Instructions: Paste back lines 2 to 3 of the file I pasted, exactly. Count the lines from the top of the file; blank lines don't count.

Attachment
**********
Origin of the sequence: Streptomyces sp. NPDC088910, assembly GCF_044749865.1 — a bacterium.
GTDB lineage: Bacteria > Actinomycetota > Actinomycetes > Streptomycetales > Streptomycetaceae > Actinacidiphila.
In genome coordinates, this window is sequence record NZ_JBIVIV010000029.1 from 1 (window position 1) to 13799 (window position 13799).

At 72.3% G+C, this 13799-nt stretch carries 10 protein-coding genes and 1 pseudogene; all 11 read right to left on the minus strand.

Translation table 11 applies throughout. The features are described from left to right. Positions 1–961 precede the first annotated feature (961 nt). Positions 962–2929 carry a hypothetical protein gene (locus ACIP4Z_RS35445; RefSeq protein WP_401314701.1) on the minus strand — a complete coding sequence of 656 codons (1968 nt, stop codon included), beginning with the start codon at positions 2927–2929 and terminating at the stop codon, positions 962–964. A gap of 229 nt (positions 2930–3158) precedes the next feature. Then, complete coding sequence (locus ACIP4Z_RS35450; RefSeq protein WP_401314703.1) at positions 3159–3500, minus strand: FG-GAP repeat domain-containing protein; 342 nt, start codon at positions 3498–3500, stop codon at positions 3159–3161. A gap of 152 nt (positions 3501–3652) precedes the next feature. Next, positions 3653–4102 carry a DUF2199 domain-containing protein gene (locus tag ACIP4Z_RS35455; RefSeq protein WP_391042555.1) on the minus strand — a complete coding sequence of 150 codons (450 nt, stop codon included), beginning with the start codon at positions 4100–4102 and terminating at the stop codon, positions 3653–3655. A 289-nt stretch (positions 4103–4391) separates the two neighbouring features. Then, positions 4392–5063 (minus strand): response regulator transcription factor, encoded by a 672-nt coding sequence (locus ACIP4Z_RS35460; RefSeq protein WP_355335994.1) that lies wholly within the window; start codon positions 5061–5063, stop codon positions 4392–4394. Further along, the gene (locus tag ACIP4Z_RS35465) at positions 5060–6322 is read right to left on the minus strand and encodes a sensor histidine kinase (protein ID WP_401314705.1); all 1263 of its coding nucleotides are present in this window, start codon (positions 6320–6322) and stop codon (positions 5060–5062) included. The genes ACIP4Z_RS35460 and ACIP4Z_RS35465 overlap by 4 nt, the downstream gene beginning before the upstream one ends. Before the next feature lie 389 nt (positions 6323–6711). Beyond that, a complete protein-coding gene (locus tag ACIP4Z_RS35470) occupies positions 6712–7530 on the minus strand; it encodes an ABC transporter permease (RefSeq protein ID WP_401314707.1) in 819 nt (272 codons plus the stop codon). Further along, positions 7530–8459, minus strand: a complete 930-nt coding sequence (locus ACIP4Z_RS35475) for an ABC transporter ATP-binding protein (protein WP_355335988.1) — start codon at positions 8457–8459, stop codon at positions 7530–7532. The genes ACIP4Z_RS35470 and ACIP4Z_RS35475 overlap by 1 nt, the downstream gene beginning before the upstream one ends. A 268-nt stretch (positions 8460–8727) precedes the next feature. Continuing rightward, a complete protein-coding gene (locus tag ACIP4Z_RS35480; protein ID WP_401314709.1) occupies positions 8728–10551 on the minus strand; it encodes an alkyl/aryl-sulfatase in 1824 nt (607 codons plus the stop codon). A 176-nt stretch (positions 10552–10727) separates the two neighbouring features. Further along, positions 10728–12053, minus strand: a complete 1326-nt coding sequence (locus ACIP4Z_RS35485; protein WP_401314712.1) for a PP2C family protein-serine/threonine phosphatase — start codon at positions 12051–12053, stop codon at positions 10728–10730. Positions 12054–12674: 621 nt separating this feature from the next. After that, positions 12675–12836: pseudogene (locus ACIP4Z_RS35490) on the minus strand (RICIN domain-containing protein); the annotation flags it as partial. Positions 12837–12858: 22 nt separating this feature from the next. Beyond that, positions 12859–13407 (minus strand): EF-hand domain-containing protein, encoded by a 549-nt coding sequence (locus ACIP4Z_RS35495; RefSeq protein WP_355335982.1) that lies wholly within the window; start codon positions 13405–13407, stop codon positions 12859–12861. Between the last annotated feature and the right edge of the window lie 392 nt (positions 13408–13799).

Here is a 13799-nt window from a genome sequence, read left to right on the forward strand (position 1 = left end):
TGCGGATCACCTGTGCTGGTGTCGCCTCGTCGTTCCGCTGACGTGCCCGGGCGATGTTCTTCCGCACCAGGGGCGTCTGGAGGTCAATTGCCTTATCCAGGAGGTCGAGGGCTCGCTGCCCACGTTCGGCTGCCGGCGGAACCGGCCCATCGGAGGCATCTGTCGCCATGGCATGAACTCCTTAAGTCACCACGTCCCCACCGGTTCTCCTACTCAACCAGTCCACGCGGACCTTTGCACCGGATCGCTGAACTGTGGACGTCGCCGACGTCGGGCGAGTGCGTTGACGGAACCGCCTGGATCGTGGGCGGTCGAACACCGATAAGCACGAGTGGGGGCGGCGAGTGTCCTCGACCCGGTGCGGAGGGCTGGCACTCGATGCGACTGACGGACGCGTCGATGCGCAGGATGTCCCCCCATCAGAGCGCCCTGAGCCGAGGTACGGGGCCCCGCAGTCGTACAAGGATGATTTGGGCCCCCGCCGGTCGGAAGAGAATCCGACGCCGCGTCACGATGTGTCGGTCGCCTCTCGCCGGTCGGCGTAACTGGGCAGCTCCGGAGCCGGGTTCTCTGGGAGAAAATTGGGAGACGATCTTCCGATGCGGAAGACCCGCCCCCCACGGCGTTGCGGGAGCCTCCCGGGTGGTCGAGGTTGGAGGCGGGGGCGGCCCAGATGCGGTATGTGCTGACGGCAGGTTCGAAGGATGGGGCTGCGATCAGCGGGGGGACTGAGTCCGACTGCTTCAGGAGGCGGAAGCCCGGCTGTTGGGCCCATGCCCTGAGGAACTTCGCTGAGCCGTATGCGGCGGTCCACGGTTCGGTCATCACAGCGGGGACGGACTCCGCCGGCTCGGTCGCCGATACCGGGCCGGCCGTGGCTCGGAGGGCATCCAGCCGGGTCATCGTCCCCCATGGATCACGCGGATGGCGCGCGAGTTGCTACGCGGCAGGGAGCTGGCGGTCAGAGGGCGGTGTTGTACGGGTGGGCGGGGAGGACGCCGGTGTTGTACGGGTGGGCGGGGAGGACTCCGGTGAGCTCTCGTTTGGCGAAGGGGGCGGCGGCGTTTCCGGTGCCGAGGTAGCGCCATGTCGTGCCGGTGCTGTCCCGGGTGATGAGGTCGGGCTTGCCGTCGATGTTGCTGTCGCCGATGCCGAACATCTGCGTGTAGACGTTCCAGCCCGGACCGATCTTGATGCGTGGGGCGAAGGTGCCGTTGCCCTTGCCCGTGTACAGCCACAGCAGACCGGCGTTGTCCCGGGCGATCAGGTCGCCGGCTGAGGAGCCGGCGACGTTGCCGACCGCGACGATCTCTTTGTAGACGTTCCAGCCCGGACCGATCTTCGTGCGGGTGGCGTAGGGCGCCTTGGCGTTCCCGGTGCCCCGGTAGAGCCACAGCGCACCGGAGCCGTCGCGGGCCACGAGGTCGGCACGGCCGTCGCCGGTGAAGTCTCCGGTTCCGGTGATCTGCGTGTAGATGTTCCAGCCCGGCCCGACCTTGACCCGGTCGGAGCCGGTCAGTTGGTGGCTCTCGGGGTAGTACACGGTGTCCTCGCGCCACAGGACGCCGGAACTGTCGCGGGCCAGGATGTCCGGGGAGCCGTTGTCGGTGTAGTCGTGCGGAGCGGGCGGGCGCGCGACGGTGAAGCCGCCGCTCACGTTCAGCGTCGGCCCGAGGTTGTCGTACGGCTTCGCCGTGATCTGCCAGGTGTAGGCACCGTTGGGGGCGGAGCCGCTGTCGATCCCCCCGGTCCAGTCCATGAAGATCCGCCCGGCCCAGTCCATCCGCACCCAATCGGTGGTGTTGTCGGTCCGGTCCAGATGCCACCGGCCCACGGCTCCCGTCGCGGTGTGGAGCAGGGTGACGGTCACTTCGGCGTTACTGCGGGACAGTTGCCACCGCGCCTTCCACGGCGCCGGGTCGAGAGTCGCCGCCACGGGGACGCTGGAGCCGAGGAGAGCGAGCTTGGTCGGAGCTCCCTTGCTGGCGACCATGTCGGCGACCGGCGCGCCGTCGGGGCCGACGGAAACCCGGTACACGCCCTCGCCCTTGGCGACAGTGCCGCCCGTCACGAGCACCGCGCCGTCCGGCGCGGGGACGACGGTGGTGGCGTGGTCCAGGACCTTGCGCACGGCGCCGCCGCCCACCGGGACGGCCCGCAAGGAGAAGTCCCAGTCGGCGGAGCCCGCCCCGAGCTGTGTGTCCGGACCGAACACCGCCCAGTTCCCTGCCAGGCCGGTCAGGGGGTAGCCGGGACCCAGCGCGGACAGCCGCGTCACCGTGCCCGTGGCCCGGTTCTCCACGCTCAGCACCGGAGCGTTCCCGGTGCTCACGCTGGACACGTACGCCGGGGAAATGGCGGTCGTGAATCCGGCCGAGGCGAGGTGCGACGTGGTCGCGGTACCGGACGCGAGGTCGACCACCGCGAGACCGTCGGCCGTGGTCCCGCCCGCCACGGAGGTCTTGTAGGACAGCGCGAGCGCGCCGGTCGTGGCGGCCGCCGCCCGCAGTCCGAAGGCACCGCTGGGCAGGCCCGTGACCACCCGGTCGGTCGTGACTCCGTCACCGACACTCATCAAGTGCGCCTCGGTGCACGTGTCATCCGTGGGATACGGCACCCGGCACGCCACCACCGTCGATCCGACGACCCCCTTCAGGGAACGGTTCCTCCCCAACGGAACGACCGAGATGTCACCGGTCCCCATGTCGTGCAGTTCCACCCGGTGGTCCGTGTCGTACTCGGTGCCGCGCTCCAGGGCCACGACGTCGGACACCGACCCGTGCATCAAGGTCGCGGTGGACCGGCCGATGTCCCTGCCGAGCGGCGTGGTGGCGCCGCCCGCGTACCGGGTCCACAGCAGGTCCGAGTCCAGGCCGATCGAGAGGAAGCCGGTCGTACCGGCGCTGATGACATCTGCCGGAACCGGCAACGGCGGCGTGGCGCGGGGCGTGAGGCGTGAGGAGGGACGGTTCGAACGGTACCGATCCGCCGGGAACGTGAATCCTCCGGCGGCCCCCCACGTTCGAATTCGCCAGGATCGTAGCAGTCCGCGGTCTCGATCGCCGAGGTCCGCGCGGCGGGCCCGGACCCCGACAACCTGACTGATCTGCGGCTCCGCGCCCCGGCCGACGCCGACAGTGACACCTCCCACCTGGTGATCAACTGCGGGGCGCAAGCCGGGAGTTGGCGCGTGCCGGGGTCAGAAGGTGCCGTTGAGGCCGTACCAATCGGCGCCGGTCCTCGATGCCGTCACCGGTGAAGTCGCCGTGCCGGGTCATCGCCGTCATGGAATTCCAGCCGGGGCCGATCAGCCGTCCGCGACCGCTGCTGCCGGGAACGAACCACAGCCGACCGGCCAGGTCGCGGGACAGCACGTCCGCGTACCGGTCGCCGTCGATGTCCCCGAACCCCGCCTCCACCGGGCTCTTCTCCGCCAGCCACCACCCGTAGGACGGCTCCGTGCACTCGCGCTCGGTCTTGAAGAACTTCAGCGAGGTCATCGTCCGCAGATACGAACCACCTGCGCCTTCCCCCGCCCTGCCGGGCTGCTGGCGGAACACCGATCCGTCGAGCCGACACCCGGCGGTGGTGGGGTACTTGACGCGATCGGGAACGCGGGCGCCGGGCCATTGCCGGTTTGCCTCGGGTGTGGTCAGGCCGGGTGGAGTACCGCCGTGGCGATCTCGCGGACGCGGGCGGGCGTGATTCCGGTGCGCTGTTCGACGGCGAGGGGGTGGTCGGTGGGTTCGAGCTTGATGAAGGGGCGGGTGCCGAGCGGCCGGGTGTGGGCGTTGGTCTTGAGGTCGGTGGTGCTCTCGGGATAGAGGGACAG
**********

GTDB lineage: Bacteria > Actinomycetota > Actinomycetes > Streptomycetales > Streptomycetaceae > Actinacidiphila.
In genome coordinates, this window is sequence record NZ_JBIVIV010000029.1 from 1 (window position 1) to 13799 (window position 13799).